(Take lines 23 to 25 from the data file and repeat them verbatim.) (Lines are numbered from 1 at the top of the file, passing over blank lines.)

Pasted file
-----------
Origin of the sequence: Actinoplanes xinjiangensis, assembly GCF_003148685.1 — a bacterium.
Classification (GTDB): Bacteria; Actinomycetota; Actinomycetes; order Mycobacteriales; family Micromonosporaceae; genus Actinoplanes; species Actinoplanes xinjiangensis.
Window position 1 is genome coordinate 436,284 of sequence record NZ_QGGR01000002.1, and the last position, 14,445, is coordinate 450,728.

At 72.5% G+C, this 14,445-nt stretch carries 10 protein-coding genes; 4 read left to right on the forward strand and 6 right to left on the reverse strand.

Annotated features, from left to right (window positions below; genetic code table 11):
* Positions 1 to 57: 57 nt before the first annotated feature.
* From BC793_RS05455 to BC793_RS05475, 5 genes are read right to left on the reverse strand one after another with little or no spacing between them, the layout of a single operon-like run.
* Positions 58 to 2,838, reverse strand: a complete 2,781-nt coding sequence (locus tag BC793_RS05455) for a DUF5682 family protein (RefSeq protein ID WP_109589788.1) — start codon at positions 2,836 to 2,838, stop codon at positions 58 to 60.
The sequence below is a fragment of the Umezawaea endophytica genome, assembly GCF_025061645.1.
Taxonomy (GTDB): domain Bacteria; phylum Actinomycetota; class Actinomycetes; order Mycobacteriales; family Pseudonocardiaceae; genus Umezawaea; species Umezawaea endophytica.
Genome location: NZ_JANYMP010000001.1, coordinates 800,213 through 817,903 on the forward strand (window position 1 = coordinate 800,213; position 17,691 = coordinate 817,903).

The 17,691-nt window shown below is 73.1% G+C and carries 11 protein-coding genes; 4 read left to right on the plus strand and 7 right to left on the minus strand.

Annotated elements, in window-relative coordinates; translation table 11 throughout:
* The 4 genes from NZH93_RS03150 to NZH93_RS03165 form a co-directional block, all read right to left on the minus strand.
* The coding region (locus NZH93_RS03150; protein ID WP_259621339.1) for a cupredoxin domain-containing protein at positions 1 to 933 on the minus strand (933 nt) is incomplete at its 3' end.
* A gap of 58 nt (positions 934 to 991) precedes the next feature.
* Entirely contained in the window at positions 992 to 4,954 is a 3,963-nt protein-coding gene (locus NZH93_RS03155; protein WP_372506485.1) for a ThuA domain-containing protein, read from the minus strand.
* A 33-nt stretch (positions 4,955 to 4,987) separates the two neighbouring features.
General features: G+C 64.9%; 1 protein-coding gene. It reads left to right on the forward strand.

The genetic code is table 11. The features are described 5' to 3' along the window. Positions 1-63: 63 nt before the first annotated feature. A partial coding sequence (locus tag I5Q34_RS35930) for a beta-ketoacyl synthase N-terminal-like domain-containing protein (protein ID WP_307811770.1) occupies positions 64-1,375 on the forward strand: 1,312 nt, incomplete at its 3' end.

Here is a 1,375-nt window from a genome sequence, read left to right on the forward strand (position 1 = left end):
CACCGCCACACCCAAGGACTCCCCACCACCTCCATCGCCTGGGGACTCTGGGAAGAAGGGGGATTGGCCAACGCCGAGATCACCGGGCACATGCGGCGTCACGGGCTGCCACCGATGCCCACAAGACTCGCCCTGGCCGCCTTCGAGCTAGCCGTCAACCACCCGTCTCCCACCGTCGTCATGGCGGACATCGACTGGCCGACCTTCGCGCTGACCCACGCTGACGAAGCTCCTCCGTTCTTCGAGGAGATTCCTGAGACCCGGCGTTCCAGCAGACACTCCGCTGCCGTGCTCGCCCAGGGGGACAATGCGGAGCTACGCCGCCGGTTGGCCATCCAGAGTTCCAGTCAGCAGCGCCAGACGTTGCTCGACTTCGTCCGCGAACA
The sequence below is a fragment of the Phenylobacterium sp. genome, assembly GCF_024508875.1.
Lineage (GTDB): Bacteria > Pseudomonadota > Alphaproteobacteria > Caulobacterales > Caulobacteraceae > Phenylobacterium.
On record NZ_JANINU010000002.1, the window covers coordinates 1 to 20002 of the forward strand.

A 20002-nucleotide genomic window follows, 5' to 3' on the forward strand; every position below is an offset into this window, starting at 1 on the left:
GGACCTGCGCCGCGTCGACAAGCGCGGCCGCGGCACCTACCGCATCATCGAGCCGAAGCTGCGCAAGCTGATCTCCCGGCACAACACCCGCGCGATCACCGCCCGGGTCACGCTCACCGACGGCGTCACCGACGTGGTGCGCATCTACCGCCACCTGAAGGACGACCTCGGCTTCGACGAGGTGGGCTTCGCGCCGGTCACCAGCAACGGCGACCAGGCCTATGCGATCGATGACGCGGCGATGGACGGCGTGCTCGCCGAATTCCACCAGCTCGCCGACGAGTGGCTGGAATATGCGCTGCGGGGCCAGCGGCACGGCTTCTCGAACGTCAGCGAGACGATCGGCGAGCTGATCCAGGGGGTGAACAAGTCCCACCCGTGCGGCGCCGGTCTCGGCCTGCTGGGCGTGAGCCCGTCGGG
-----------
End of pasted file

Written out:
The sequence below is a fragment of the Phenylobacterium sp. genome, assembly GCF_024508875.1.
Lineage (GTDB): Bacteria > Pseudomonadota > Alphaproteobacteria > Caulobacterales > Caulobacteraceae > Phenylobacterium.
On record NZ_JANINU010000002.1, the window covers coordinates 1 to 20002 of the forward strand.